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Kaylee Clark

Context of Learning
September 4, 2014
Student Teaching Placement 1
I am currently student teaching at Lynnville Sully in a Special Education
classroom. My cooperating teaching is Mallory Kjar who has been teaching for four
years. It has been a really great opportunity, and I have learned so much already.
We have 20 students total in our classroom throughout the day. All of them have
academic goals on their IEP. Nineteen students are level one students and one
student is level three.
Working one on one with the level three student has been very eye opening.
Although he just has an academic IEP goal, he still has behaviors during instruction.
From talking with Mallory I have learned that these behaviors are out of frustration.
The level three student is in first grade and has limited speech. It is hard for him to
communicate so he gets frustrated and starts to hit and put his head down. He has a
rare chromosomal disability that the doctors do not know a lot about. From this
information, the teachers and parents do not know his full academic ability, so they
form instruction to his needs but also close to first grade core. This information
about this student will definitely impact my teaching. My first instinct would be to
take it easy on this student because he does get so frustrated and tasks are a lot
harder for him than other students. From observing other teachers with him I have
learned that that is not the right thing to do. He needs pushed to show his ability.
Every time he is in the classroom he shows a new skill that the teachers did not

know he had. I will continue to work on his speech while instructing him on reading
and math so that that can continue to improve, and hopefully that will lower his
frustration during instruction.
The other nineteen students are level one. Mallory explained to me that with
each student they try to decide if they are struggling on the skill or if its based on
performance. When students are struggling on performance that means they are
getting distracted and cannot concentrate. If students are struggling with a skill that
means they do not understand the concept. I am still learning this about the
students. It will definitely alter my teaching once I figure it out. Students that are
struggling with performance will need more prompts and one on one attention,
while students struggling with skill will need more instruction on content and my
instruction will be based on pre-teaching and re-teaching.
The total enrollment for K-12 at Lynnville Sully is 491. From those 491
students there are only 17 students that are any race other than Caucasian. That is
only 3.5% of the school. This is a really small percentage of the school. This means
that the students in my class do not have much access to diversity and learning
about other cultures during school hours. This is hard to work on in a special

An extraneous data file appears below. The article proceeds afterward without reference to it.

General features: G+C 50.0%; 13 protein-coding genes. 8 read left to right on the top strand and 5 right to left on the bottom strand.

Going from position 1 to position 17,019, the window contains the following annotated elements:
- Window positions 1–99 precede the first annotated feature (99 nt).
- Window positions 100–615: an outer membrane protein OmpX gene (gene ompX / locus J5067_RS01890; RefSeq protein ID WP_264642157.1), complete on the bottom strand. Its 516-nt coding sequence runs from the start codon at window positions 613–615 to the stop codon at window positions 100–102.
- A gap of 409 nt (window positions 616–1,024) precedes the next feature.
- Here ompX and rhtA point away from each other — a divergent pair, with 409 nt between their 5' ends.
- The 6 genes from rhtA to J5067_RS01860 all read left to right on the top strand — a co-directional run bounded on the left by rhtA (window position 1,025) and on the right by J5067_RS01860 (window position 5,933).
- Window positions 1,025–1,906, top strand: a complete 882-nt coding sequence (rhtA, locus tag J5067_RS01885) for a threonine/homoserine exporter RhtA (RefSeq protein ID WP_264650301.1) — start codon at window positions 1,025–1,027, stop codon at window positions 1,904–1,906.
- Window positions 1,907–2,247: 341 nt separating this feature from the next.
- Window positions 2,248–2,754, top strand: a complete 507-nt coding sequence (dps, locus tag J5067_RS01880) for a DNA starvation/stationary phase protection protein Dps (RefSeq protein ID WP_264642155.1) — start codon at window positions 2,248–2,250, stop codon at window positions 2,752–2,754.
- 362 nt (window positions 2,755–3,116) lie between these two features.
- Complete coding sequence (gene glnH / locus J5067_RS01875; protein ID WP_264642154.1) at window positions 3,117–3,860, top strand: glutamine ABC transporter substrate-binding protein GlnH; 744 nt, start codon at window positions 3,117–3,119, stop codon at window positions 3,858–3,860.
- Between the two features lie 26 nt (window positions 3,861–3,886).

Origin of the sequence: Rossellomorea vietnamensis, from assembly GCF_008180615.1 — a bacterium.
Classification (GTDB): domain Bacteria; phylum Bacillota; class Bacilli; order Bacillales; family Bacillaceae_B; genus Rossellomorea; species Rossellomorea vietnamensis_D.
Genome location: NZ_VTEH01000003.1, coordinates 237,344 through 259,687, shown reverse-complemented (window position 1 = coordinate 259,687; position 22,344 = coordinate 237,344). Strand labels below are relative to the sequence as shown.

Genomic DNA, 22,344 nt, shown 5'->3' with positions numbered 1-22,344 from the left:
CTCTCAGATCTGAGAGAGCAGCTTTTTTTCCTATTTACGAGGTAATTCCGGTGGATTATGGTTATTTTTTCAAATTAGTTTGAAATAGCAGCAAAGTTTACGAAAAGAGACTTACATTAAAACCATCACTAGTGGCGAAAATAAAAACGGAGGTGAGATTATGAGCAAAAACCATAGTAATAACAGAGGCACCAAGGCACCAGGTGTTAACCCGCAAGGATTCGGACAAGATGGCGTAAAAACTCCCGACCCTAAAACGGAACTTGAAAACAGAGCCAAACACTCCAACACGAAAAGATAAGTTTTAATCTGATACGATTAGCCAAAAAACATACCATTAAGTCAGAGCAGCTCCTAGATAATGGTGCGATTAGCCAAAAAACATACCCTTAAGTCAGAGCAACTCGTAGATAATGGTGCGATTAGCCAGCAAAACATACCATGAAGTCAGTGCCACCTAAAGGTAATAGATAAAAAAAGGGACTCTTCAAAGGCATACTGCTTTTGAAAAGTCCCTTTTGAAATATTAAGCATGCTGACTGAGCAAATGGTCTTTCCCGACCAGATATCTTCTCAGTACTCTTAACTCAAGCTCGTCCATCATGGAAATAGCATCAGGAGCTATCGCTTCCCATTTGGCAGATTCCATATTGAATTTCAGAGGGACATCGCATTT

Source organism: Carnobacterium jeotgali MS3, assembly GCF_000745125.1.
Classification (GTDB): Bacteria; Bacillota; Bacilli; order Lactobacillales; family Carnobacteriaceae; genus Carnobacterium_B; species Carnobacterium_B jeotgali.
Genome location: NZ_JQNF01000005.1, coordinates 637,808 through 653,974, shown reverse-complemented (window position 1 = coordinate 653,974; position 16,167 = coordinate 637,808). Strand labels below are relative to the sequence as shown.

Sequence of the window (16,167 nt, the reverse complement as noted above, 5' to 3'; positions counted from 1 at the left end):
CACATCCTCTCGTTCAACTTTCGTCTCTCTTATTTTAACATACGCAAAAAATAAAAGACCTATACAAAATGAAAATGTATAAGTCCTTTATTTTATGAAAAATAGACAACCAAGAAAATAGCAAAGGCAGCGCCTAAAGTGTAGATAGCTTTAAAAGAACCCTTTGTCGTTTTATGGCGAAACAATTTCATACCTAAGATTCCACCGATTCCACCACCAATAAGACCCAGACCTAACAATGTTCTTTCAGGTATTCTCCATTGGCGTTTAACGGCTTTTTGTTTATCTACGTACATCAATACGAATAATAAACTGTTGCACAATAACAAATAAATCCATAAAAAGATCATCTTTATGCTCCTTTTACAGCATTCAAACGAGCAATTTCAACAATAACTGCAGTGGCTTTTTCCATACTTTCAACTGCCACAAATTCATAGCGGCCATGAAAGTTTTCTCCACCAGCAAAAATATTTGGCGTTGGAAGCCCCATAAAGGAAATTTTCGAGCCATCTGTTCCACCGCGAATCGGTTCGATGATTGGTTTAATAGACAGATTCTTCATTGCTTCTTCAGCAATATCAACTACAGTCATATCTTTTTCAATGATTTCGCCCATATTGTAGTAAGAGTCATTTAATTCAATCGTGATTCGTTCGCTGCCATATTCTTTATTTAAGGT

education setting. We only work on math and reading with students for short
amounts of time. During my reading groups I will try to consciously pick stories that
talk about people of other cultures or about other parts of the world. This will be a
way to start discussion about diversity and other cultures.
Eighteen percent of the schools population is on free or reduced lunch. That
totals to 89 students out of 500. This is a pretty large percentage. Also, six percent

of the schools population lives in poverty. That is 33 students out of 500. This will
be something I keep in the back of my mind when I am teaching. Some of my
students probably do not get a lot of help at home because their parents are working
a lot to provide for their families. This may be one factor of many for why they need
help in the special education setting. Hopefully this time spent in the special
education classroom will give them the extra help they need to succeed in their
general education classroom. This may also explain the reason for some homework
not getting done at home. Although the student is responsible for getting the
homework done, it may be hard at home for them to do it, especially if they need
help with it. So, when a student comes to school without it done, rather than getting
angry, I will sit down with the students and talk about why it did not get done. If it
is a reoccurring thing, I will sit down with the student and come up with a plan to
help them get the homework done. One statistic that kind of surprised me is that at
the Lynnville Sully schools there are not any ELL students. They did have one last
year but that student left.
Being in a special education classroom full time has been very eye opening.
Learning about the vast cognitive diversity has been difficult, but fun. In every
classroom teachers are going to have students that learn in different ways but I feel
that that is even more evident in a special education classroom. I have been finding
that most the time it isnt that the students dont have the ability to learn, they just
need to learn the skills in a different way, and in a different setting. I like working in
small group settings because instruction can be more personalized. Mallory has
taught me that to be a special education teacher you need to be very flexible. It is

helpful to write a lesson plan but it is almost always going to change. It is hard to
know what skills they are not going to understand, or what skills you think they
might struggle with and then they fly through. Teachers need to be prepared for
both situations.
I have been having a great time in Mallorys classroom. I have already
learned so much and am looking forward to teaching full time. The students are so
fun to work with, and I learn something new about them everyday!